The souk in Morocco is a fascinating place. Depending on the season, you’ll be able to buy peeled cactus fruit, silver teapots, and strings of dried figs. In some areas, like Rabat, the old city souk also carries more day-to-day products like towels and chargers. It isn’t strange to see local street food and tea served hot and fresh right next to a stack of jeans. The most common tourist destinations preserve their sense of old-town charm with covered, winding streets. Even when they are crowded with people from all over the world, it isn’t hard to imagine those same halls were equally packed with life centuries ago. If you venture out into a souk in Marrakesh today though, there are a few things you should know.
There are countless suggestions on how to best bargain. Maybe, that is because everyone has their unique style. What works for your friend may not work for you. Practice is the only way to figure out your own technique. There are some general tips though: whatever price a Moroccan offers, suggest half of that and prepare to meet in the middle. Moreover, if you pick up any Arabic, see if you can eavesdrop on how much the locals are paying and go in with a smile.
Regardless, remember you’re not going to get a “local’s” price. Nor should you since Moroccans generally have significantly less money than those who visit their countries. If it’s worth it to you, get it even if you know someone else would have paid less.
If people struggle getting around France on high-school French, that’s nothing compared to what Arabic students face in Morocco. Moroccan Arabic, frequently called Darija, is difficult for Arabic speakers from other countries to understand. In fact, TV stations in the Middle East caption Moroccans. If you like listening to tapes before a trip, try and find Morocco specific tools. Or if you’re white, brush up on your French and/or Spanish since people will assume that is what you speak. However, there are a few Darija terms you can pick up quickly.
TAKEAWAY: “La-shukran” means “no, thanks” and is the best way to shut down a hassler. “Ha-dah zween / ha-dahee zweenah” means “that is pretty.” The first is masculine and the later feminine. But don’t worry about gender, although you can try to guess based on other languages you may know, pick one and point. Everyone will understand what you mean. “Labess? Labess!” is the common Moroccan greeting. It means “All is well? All is well.” Furthermore, if you’re feeling fancy, respond with “labess, il-hamdillah,” which means “all is well; thank God.”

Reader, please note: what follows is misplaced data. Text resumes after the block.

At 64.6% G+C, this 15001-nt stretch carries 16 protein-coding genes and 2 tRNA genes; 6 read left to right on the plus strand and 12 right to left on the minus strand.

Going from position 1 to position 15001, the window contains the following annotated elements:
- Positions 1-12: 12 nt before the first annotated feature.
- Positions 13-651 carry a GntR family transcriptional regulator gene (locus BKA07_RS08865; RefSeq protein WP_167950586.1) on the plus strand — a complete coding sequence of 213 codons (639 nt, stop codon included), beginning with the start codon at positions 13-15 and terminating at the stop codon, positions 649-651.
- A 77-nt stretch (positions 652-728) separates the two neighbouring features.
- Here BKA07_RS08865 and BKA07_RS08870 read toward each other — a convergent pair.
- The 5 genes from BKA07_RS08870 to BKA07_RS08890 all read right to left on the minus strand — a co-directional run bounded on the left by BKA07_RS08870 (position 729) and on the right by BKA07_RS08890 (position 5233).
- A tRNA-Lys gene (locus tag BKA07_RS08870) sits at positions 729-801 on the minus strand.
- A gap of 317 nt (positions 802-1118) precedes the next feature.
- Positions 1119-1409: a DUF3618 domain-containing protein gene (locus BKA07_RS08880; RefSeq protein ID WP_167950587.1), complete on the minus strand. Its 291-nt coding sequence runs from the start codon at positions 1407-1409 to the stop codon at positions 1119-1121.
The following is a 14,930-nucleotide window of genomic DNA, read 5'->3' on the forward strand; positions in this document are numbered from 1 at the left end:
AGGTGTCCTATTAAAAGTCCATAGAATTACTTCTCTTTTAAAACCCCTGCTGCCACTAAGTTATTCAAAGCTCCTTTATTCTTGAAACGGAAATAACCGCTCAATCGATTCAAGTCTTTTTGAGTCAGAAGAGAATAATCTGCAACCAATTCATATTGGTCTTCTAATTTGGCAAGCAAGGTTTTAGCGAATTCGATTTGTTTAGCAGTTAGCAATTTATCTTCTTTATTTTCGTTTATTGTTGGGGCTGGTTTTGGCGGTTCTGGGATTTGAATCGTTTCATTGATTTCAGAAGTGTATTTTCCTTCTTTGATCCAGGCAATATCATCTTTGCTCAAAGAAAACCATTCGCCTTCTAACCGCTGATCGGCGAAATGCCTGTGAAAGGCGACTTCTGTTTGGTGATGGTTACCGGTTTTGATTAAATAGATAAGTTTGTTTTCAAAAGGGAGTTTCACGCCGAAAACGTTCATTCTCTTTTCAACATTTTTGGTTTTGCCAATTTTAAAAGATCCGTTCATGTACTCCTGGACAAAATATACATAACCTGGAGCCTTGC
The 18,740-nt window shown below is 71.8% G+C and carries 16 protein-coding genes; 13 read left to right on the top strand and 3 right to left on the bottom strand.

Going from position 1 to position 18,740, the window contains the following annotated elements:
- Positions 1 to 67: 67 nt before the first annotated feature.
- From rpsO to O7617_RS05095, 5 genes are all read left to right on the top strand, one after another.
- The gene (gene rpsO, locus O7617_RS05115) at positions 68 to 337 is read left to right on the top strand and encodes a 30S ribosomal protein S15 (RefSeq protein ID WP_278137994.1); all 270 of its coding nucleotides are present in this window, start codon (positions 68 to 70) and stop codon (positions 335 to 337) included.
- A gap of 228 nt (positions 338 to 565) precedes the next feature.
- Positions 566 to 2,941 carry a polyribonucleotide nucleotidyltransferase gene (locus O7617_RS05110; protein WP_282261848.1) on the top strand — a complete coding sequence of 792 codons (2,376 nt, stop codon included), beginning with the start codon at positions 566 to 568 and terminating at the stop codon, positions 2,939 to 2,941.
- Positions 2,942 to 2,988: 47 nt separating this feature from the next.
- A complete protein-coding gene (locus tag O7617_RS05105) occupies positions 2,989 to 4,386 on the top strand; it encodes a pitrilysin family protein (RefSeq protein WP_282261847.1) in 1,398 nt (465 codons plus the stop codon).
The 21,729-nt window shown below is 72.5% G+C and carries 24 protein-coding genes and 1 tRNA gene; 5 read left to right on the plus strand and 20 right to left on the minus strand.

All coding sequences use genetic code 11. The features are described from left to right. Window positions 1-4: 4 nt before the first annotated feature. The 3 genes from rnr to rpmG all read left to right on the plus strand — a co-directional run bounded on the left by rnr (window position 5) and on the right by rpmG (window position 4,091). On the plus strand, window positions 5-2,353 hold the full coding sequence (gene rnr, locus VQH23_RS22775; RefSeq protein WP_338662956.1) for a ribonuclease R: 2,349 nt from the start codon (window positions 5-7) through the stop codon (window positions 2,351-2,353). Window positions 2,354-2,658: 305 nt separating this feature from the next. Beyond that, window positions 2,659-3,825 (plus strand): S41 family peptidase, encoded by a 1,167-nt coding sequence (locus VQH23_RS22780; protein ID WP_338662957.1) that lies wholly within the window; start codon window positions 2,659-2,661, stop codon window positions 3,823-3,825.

Sorry ladies, there is street harassment in Morocco. It is particularly noticeable in the souks. If you’re blond, expect comments about that. And the best way to prevent it is to travel with men. Nonetheless, walking with a local man is the only way to be completely sure no one will bother you. You can go on you’re own though. Walk with confidence. Don’t be afraid of looking rude or mad. It is amazing what an absent expression and good posture will do. Even if it doesn’t seem like it’s working, if you pretend to be self-assured for long enough, you will be.
Money Can’t Buy You Friends
If people offer to lead you around, they aren’t being nice. They want money. The most innocent offenders will just take you in and ask for money. Others, however, will purposely put you in side-streets so you have a hard time getting out. Better just to say “la-shukran” if someone offers to guide you.
Little kids are similarly unhelpful. Unless you want to buy a packet of kleenex, walk straight past them. While they are generally harmless, the kids can sometimes be more invasive than the adults. One particularly determined girl plucked out a friends hair and canceled my attempt to purchase a train ticket when we refused to give her money.
Whether with a “guide” or a child, giving them money often does not help ebb hassling. Sometime others will read this as a cue that you are a target. If you feel bad, go for it. You are significantly better off than they are. Just don’t expect peace and quiet or useful help as a reward.
Petty theft is common on all busy sites. Hence, Moroccan souks are no exception. The best way to avoid it is being smart, carrying your items close to you, etc. But if someone does try to swipe something from you, yell “thief” (“shffar” in Darija) and chase after. You can also try shouting “hada de-alie” or “that is mine!” Moroccans will know what is happening and often try to help.
Walking through a souk in Marrakesh is an experience for all of the senses. There are smells, sights, sounds, and (for a price) tastes. They are a must on any Moroccan travel list not only because they provide a major attraction, but because they are virtually unavoidable. If you want a souvenir, produce, or anything else you can imagine, the souk has it. You can find some ideas for which unique souvenirs to pick up in Marrakesh. No matter what you are searching for, or if you’re not searching for anything, the souk will make the shopping an experience to remember.